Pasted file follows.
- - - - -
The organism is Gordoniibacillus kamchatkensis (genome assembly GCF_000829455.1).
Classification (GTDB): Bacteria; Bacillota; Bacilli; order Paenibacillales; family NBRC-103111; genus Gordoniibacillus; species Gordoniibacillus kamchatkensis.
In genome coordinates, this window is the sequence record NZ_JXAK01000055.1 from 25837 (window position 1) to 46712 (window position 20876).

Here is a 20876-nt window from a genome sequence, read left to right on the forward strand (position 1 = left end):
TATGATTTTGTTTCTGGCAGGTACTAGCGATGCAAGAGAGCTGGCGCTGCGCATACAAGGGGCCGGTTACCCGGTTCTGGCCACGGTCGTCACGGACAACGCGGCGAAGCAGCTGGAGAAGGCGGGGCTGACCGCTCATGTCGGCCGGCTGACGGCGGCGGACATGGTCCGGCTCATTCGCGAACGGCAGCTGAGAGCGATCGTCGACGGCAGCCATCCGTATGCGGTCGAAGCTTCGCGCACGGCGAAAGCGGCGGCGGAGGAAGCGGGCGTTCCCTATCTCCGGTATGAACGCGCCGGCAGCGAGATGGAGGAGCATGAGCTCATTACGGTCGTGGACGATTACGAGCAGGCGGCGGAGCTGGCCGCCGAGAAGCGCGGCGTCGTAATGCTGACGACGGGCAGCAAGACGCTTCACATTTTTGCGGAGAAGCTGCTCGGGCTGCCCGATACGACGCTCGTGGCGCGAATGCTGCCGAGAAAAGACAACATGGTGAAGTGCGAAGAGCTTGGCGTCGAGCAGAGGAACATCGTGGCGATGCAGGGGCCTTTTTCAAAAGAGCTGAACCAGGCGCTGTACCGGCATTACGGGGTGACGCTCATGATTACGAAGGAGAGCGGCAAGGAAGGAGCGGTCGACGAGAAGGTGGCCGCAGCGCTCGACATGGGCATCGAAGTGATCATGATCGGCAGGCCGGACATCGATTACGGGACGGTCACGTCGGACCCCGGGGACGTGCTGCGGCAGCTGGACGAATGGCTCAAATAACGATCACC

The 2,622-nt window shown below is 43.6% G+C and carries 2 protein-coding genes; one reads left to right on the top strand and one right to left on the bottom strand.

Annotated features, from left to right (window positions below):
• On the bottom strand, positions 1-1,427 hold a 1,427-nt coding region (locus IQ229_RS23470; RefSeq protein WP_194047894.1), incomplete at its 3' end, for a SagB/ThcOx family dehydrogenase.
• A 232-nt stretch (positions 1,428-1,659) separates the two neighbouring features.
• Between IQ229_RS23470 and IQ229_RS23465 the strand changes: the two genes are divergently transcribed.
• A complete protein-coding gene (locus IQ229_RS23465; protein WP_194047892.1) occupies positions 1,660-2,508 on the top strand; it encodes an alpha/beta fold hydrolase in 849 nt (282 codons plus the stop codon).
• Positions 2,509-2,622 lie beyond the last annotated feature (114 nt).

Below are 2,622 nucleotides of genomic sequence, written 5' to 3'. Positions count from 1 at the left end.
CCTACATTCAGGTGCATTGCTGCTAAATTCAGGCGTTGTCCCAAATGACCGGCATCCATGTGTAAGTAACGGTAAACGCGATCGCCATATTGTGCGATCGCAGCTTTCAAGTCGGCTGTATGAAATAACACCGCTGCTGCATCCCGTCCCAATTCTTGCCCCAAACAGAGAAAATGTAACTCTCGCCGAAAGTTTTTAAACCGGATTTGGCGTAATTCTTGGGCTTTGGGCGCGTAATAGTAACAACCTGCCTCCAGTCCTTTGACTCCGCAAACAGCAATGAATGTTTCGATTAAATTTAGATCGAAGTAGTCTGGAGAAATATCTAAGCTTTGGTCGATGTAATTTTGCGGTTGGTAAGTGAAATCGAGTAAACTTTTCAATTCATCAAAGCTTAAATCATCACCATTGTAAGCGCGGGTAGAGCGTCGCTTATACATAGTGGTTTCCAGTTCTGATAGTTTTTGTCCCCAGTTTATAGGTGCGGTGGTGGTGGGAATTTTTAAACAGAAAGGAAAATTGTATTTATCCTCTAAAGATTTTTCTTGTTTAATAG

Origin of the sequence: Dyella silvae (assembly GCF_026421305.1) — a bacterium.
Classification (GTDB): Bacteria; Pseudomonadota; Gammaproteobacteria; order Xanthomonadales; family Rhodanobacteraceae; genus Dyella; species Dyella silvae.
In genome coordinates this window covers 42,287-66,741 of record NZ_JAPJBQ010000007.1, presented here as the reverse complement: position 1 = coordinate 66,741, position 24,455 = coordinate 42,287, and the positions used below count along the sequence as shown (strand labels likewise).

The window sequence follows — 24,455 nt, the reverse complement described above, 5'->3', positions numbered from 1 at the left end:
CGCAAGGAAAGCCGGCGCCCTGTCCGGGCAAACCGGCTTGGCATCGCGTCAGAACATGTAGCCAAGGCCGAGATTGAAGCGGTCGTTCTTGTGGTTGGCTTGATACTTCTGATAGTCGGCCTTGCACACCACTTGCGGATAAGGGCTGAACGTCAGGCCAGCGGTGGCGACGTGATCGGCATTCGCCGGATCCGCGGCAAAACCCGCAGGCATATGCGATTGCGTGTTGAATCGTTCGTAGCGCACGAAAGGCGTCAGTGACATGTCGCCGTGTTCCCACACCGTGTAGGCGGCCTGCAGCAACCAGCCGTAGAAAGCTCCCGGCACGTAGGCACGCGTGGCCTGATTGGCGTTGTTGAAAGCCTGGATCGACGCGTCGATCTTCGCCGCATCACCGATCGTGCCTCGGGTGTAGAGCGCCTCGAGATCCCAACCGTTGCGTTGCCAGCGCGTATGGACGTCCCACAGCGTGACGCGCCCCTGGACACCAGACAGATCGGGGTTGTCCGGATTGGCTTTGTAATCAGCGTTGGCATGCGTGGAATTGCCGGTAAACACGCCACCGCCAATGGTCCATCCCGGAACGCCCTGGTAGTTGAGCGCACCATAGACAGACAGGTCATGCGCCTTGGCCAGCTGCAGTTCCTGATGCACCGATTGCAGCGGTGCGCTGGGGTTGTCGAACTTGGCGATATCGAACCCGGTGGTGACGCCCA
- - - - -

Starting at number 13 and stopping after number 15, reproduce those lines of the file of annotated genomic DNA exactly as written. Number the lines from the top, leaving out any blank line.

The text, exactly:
Below are 2,622 nucleotides of genomic sequence, written 5' to 3'. Positions count from 1 at the left end.
CCTACATTCAGGTGCATTGCTGCTAAATTCAGGCGTTGTCCCAAATGACCGGCATCCATGTGTAAGTAACGGTAAACGCGATCGCCATATTGTGCGATCGCAGCTTTCAAGTCGGCTGTATGAAATAACACCGCTGCTGCATCCCGTCCCAATTCTTGCCCCAAACAGAGAAAATGTAACTCTCGCCGAAAGTTTTTAAACCGGATTTGGCGTAATTCTTGGGCTTTGGGCGCGTAATAGTAACAACCTGCCTCCAGTCCTTTGACTCCGCAAACAGCAATGAATGTTTCGATTAAATTTAGATCGAAGTAGTCTGGAGAAATATCTAAGCTTTGGTCGATGTAATTTTGCGGTTGGTAAGTGAAATCGAGTAAACTTTTCAATTCATCAAAGCTTAAATCATCACCATTGTAAGCGCGGGTAGAGCGTCGCTTATACATAGTGGTTTCCAGTTCTGATAGTTTTTGTCCCCAGTTTATAGGTGCGGTGGTGGTGGGAATTTTTAAACAGAAAGGAAAATTGTATTTATCCTCTAAAGATTTTTCTTGTTTAATAG

Origin of the sequence: Dyella silvae (assembly GCF_026421305.1) — a bacterium.